What dementia treatments are available?
Sadly, there is no cure for dementia, but medication is available that can slow down the progression of dementia symptoms. However, research published in 2017 in Dementia and Geriatric Cognitive Disorders showed that comprehensive, personalised interventions can be approximately 10 times more effective than medication alone. For this reason, we develop personal care plans tailored to our patients’ needs to help mitigate the effects of dementia. Our plans focus on both medication and psychosocial interventions that can make managing dementia easier.
The importance of an early diagnosis
Early diagnosis of dementia offers a range of benefits, including:
- a better chance of benefiting from available treatment
- prioritising your health needs
- reducing anxiety about your symptoms
- maximising time with your family
- early access to appropriate resources and support
- more time to plan for the future, including legal and financial matters and your care preferences
According to the Social Care Institute for Excellence, there is also strong evidence that an early diagnosis can help someone with dementia to continue to live independently for longer.
With MemoryClinix there is no waiting list, our qualified professionals can help you get an early diagnosis.
How to diagnose dementia?
Our multidisciplinary team at Psychiatry-UK is able to offer expert assessment and support for people dealing with MCI or dementia.
An assessment with a dementia specialist will involve a discussion of your symptoms and how they have affected your day-to-day life.
The psychiatrist will perform a mental state examination (MSE) to assess your symptoms objectively including specific tests to gauge your ability to think clearly or to remember things.
Further investigations may also be necessary, such as blood tests (e.g. to check for any vitamin B12 or thyroid deficiencies) and sometimes a brain scan. A scan is important not only for supporting a diagnosis of dementia, but also for revealing other medical conditions that can cause dementia-like symptoms.
Our specialist will then discuss these findings with you.
The diagnosis of MCI or dementia is based on:
- the psychiatric interview
- the evaluation of your ability to function independently on a daily basis
- the collateral history provided by your GP and/or your next of kin
- results from the memory tests
- result from a head scan
Planning for the future
Living with dementia has a serious impact on your life, so it is vital that you plan for the future with your loved ones.
Here are a few things to consider:
- Lasting power of attorney (LPA): a legal document allowing you to nominate a loved one to act on your behalf. There are two types of LPA: property and health and welfare.
- Adaptations: to maintain an independent life at home, you may need to install equipment to aid your movement and day-to-day life.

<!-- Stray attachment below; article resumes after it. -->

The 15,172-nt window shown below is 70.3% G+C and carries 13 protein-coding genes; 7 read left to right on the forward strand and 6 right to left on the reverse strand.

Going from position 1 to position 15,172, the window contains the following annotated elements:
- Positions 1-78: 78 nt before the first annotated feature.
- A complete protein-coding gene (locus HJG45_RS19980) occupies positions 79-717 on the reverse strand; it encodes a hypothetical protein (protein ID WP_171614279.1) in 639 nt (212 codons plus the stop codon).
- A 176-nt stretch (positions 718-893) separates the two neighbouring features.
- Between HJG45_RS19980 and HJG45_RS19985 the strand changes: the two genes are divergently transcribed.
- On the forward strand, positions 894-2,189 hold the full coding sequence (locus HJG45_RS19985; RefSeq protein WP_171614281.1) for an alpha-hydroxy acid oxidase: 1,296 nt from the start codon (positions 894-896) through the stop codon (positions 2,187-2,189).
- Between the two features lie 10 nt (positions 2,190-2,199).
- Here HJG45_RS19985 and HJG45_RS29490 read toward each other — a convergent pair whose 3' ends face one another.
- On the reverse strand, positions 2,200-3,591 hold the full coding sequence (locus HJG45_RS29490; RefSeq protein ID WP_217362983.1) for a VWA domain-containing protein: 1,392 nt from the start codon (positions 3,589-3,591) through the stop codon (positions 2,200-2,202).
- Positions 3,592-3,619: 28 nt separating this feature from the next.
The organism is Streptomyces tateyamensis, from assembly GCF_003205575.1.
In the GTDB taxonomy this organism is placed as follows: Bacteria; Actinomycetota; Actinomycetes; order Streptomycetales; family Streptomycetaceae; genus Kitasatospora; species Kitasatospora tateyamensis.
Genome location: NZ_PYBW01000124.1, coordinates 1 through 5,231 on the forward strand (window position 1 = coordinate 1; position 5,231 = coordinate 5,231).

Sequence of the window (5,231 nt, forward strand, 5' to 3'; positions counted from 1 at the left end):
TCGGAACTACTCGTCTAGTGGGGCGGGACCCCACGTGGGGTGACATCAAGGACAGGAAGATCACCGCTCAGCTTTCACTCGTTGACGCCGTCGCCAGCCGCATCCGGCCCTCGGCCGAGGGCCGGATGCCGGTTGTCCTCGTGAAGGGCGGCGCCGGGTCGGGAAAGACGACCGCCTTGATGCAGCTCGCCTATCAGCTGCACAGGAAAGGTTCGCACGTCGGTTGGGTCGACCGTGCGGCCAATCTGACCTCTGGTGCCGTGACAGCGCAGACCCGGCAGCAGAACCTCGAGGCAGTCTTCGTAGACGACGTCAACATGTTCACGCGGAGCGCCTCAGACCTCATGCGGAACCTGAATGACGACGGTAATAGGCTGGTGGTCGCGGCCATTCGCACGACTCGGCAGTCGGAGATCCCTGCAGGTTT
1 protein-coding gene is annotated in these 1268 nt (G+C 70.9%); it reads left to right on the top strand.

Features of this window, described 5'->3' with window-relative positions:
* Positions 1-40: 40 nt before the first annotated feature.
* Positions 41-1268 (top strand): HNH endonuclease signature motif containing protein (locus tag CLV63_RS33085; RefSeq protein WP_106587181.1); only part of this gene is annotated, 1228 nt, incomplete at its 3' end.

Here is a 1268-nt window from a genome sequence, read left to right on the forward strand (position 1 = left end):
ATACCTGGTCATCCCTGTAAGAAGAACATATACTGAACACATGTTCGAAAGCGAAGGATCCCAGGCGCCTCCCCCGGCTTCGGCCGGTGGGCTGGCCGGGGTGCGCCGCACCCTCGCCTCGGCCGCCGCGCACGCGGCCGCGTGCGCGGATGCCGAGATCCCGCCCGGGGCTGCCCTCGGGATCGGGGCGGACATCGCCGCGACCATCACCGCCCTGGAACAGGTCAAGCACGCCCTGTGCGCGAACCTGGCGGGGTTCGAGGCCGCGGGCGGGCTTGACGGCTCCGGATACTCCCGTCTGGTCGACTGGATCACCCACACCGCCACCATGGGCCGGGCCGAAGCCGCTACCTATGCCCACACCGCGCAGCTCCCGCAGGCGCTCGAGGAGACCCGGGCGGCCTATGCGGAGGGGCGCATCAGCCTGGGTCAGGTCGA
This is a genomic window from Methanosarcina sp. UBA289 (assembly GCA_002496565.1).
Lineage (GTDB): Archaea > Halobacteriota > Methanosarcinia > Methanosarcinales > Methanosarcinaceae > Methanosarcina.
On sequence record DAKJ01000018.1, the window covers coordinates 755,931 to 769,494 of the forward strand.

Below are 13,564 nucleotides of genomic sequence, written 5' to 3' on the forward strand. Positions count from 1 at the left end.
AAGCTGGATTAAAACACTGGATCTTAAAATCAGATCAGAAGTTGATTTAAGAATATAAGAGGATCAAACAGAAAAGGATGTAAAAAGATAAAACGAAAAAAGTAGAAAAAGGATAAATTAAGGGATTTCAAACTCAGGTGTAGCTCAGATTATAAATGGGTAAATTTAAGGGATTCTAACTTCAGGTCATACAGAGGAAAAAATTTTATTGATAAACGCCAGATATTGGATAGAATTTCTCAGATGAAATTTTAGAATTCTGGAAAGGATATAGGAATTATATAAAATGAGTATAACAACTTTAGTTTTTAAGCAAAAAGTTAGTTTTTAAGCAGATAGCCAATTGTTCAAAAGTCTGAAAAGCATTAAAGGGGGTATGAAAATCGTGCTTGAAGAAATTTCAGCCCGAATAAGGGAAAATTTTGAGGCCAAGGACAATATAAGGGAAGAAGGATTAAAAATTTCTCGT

- Care costs: paying for care can be very expensive and can be a burden for your loved ones. Ask your family to get as much information and support as possible, so you can make informed decisions when the time comes.
- Transport: having dementia does not mean you must stop driving immediately, but you need to understand that your symptoms will affect your driving ability. Identify alternative transport options such as taxis, public transport and community minibuses.
Our team can offer advice on these issues when formulating your personal care plan and support packages.
Whether you are a sufferer or know someone who has been diagnosed with dementia, we offer a range of virtual support services, including:
- Pharmaceutical intervention: antidementia medication can slow down the progression of cognitive symptoms of dementia. Our experts may also recommend other psychotropic drugs to counter the non-cognitive symptoms of dementia such as depression, anxiety, apathy, poor motivation, agitation, challenging behaviour, irritability, wandering or sleep disturbance.
- Occupational therapy: our occupational therapist will conduct an assessment to identify any emotional, behavioural and cognitive needs and how they impact on your daily functioning. A course of six to eight sessions could also be offered to explore methods to support a person to manage everyday life skills such as personal care, shopping, cooking, and budgeting. Our occupational therapist can provide practical solutions to assist people succeed and feel more empowered.
- Virtual cognitive stimulation therapy (vCST)*: 14 sessions covering themed activities designed to improve the mental abilities and memory of people with mild to moderate dementia, carried out over seven or 14 weeks in small groups of four persons with dementia and two facilitators.
- Virtual carers support groups (vCSG)*: four coaching sessions per month for carers to help them learn what dementia is and how to communicate effectively with a person with dementia. To prevent caregiver burnout, we will also provide self-care sessions for family carers.
- Talking therapy*: can be useful in discussing ways to express what the patient and/or family carer feel(s) and how to work through those emotions.
Based on your support services, we will formulate a person-centred care plan adapted to your personal needs, history and habits.
* The vCST, vCSG sessions and talking therapy are facilitated by our collaborators from Memory Matters to whom we will refer our patients and family carers following an initial assessment and diagnosis.